Omelette Pans

Discussion in 'The Iron Chef' started by Romans922, Jan 29, 2016.

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  1. Romans922

    Romans922 Puritan Board Professor

    Recommendations for Omelette Pans?
     
  2. earl40

    earl40 Puritan Board Post-Graduate

    Very small light ones so when my wife smacks me upside the head it does not hurt too much.
     
  3. Edward

    Edward Puritan Board Doctor

  4. timfost

    timfost Puritan Board Junior

    A well seasoned Wagner cast iron is hard to beat.
     
  5. JimmyH

    JimmyH Puritan Board Junior

    I just got done making an omelet in a cast iron skillet. A Griswold 'slant' logo size # 5, circa 1906 - 1912. Before any of the teflon non stick variety I'd recommend a De Buyer carbon steel omelet pan.
     
  6. Edward

    Edward Puritan Board Doctor

    I love my inherited cast iron, but I don't use it for omelets. I use a cheap non-stick from Big Lots for that. (My mother-in-law used to buy a new non-stick pan to start each year, discarding the old one. I'm not that careful, but I do consider them expendable).
     
  7. Jack K

    Jack K Puritan Board Professor

    About once a year is the right replacement mindset for non-sticks. They're great time savers, but should indeed be thought of as expendables.
     
  8. Romans922

    Romans922 Puritan Board Professor

    Please everyone. I'm not looking for what you think would be good or issues of non-stick pans. :)

    If you've tried it and you've liked it and would recommend it, please do so. Thank you.
     
  9. Bill The Baptist

    Bill The Baptist Puritan Board Graduate

    T-fal makes some really good non-stick pans.
     
  10. Edward

    Edward Puritan Board Doctor

    Cheap non-stick, Big Lots, use non-metallic utensils, and it should last a couple of years. I got the one for my Mother-in-Law at the Rewe at Berlinerstrasse and Am Flachsrosterweg in Koeln, but that was several years ago.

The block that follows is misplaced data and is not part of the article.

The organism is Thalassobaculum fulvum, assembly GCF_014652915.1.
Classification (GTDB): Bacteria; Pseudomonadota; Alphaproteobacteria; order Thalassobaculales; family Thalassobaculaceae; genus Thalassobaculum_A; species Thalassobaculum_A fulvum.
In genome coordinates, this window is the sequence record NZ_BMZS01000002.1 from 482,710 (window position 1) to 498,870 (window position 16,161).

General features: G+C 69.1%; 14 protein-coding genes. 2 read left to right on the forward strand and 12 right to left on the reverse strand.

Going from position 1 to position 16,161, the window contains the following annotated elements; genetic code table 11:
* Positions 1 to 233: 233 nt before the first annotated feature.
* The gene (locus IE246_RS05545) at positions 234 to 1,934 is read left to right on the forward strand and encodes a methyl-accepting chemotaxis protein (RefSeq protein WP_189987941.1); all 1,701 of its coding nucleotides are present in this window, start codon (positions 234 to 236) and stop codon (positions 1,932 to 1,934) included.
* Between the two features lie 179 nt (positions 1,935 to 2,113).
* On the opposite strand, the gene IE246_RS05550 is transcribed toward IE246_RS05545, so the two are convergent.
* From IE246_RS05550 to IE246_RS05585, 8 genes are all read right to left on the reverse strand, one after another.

11. johnny

    johnny Puritan Board Sophomore

    Everyone tells me that the stone-dine ones are brilliant.
     
  12. jwithnell

    jwithnell Moderator Staff Member

    I use a ceramic-lined non-stick. I prefer an older technique of slowly cooking the eggs and pulling pack the edges to let the runny interior flow out to be in direct contact with the pan. In my long-ago restaurant days we'd use a heavy-duty steel pan with slightly cupped edges and flip the omelette with a quick drop and catch with the pan.

    I love cast iron, but prefer the "insurance" of non-stick. Cast iron is best to do a french omelette where the whites are beat separately, folded back in, first cooked on the stovetop, then baked.

    There you go -- three specific pans. :)
     
  13. ZackF

    ZackF Puritan Board Graduate

    That reminds me I need to buy one. The ones I like are non-stick. They look like a cross between a wok and a skillet.
     
  14. Andres

    Andres Puritan Board Doctor

    There are different types of pans?? We have big ones and small ones and in-between ones. I couldn't tell you what kind or brand they are to save my life.
     
  15. Edward

    Edward Puritan Board Doctor

    Yes, for omelets I like a pan with sloping sides as opposed to vertical sides. (A lot of what is marketed as omelet pans lack this basic feature). These pans are also good for crepes.

    Cost is certainly a factor, but generally I'd recommend for a well equipped kitchen a set of stainless steel pots and pans, a cheap non-stick skillet for egg dishes, and a large cast iron skillet or dutch oven. The cast iron and well made stainless steel should be mulit-generational.
     
  16. MCM180

    MCM180 Puritan Board Freshman

    I use both cheapo non-stick pans from Ikea (I think) and my better (but still middle-class) non-stick Calphalon ones and don't notice a difference. The Calphalon ones are about 8 years old and have been dish-washered a million times, so they're probably not really non-stick anymore. But I use lots of olive oil, probably way too much, so nothing sticks anyway. I'm a pretty crude chef, admittedly, but I know what I like.

    I also use cooking spray on my spatula/flipper/whatever other utensil whenever I make eggs. Eggs NEVER come off spatulas in the dish-warsher without having done this first.
     
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